Friday 16 March 2018
DESERT STORM ~ SENTINELS .... review
Cybernetic Witch Cult, Sergeant Thunderhoof and Steak are just a few UK bands making their presence felt not only on their own home turf but also further afield, sitting proudly at the forefront of this little British rock revolution are a little five piece combo from Oxford going by the name of Desert Storm. The band, Matt Ryan (vocals), Chris White (guitar), Ryan Cole (guitar), Chris Benoist (bass) and Elliot Cole (drums), have been steadily building their reputation as a mean, lean riff machine via an almost insane touring schedule and the release of a series of absolutely essential groove drenched albums, the latest of which is entitled "Sentinels" (APF Records)
"Journey's End" may seem a strange title for the opening track of a new album but then Desert Storm are not a band who like to do things straightforward and conventional as the songs diverse shifts in mood,dynamics and tempo will testify. The first thing to hit you about "Journey's End" and the subsequent nine tracks that follow it is in how far this band have come in both instrumental prowess and sonic impact since the release of their self titled 2008 debut "Desert Storm", an evolution that has arisen from an almost constant touring regime and hard work spent in the rehearsal room. There are moments during "Sentinels" that, if it wasn't for Matt Ryan's powerful, thick sludge bellow, you could almost be convinced you were listening to some Swedish progressive metal band rather than a sludge based rock band from a city in England, especially on tracks like "Too Far Gone" and "King Of Horns" where Chris White and Ryan Cole's excellent guitar interplay, expertly supported by Chris Benoist's big booming bass and Elliot Cole's tumultuous percussion, take things to another level entirely. Fans of Desert Storm's raucous origins need not fear the band have evolved too far away from their heavy stoner /sludge metal roots however as there is plenty here that will satisfy their needs such the hard hitting "Gearhead" with its heavy/light/heavy dynamics, the swaggering "Drifter" with its southern tinted edges and "Convulsions" with its initial doomic beginnings gradually making way for full on sludge metal bluster.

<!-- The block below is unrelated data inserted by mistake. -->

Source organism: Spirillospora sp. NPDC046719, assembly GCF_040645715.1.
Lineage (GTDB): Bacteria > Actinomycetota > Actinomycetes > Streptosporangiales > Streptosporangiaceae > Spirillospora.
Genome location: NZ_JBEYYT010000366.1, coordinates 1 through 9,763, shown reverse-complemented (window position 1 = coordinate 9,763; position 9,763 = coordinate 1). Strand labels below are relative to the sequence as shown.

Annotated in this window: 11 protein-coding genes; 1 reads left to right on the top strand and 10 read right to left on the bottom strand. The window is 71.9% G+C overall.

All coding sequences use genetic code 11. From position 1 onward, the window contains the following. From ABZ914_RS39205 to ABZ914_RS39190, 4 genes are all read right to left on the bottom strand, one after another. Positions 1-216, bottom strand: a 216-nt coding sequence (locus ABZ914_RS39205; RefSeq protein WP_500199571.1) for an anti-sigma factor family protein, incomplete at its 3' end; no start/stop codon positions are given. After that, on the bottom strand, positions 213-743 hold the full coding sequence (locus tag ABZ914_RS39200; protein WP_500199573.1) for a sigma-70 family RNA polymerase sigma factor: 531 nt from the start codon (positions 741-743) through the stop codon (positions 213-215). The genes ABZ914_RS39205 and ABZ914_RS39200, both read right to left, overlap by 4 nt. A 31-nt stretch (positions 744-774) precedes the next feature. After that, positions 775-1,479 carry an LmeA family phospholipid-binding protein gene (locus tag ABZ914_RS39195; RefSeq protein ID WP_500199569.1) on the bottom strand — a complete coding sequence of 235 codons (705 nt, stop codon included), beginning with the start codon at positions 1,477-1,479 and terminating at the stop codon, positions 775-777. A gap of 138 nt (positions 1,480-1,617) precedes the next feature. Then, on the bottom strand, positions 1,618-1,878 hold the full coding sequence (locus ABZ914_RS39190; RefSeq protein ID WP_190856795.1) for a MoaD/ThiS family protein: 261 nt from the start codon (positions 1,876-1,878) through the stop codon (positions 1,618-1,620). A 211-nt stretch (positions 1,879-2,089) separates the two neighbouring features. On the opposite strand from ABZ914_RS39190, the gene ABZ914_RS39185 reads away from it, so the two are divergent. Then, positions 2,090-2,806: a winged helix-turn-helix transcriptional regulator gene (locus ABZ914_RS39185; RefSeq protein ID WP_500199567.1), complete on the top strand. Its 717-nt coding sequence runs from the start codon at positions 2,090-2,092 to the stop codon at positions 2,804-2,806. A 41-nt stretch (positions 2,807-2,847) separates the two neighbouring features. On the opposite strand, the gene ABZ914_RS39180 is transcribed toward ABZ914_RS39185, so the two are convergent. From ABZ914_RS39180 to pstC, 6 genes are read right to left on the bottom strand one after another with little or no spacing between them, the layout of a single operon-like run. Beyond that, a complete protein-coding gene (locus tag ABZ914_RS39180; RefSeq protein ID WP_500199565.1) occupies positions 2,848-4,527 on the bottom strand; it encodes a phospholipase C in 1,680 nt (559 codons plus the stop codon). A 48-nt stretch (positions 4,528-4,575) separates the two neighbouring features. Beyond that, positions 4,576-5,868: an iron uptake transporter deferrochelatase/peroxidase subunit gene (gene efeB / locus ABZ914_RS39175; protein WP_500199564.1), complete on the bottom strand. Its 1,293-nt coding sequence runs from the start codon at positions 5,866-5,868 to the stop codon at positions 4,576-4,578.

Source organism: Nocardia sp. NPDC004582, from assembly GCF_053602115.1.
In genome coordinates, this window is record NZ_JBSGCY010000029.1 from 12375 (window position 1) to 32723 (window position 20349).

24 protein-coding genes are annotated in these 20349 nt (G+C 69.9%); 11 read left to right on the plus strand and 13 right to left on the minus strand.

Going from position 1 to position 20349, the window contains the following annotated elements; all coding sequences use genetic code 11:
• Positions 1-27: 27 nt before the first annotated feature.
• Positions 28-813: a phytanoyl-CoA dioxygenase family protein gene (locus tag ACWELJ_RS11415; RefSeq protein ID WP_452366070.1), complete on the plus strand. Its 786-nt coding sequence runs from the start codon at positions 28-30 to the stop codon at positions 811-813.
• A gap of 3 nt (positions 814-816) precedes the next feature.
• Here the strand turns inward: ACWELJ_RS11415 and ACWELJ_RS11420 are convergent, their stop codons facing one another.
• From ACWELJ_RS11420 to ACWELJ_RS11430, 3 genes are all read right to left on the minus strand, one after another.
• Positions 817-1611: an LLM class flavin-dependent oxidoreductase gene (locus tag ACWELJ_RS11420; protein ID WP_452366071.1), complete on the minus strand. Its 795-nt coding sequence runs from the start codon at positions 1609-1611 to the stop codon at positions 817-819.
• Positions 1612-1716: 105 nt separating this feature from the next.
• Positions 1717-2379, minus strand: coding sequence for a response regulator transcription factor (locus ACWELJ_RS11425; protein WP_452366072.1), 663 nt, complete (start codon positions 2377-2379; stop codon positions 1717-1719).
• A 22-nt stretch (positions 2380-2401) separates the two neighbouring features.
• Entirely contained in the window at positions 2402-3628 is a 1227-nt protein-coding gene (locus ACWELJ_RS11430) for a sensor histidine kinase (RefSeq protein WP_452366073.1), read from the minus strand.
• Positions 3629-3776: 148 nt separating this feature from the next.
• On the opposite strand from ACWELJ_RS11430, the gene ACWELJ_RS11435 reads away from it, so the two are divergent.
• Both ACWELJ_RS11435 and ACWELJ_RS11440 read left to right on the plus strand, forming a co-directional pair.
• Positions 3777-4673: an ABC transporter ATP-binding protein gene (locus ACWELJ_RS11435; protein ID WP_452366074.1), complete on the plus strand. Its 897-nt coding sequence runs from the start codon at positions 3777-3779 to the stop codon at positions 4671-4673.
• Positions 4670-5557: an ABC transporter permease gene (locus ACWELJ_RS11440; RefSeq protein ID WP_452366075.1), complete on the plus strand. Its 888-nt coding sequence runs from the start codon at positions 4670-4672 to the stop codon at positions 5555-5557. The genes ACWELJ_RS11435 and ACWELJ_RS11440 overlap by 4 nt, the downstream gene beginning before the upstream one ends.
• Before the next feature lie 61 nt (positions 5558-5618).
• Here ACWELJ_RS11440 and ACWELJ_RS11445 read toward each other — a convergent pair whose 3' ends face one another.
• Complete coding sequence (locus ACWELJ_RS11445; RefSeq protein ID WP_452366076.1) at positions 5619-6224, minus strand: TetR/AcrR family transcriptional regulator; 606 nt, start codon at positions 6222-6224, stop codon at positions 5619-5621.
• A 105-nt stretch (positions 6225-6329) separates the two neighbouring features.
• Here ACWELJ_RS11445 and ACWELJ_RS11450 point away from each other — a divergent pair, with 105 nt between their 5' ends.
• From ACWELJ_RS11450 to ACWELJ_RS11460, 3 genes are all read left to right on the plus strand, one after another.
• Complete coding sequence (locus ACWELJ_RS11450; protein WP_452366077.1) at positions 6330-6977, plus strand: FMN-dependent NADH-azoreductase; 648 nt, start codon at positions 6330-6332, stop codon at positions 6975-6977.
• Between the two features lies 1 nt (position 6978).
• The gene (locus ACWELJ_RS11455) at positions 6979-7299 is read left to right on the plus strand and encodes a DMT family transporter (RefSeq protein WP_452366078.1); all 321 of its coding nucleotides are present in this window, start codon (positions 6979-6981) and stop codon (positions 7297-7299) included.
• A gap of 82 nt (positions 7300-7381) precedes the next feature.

"Sentinels" follows on pretty much where Desert Storm's last album "Omniscient" left off except this time around the band have slightly shifted their focus towards a more complex and progressive attack, still as intense and bludgeoning as before but with subtle shades thrown in to add relief and contrast.
Check it out ...
© 2018 Frazer Jones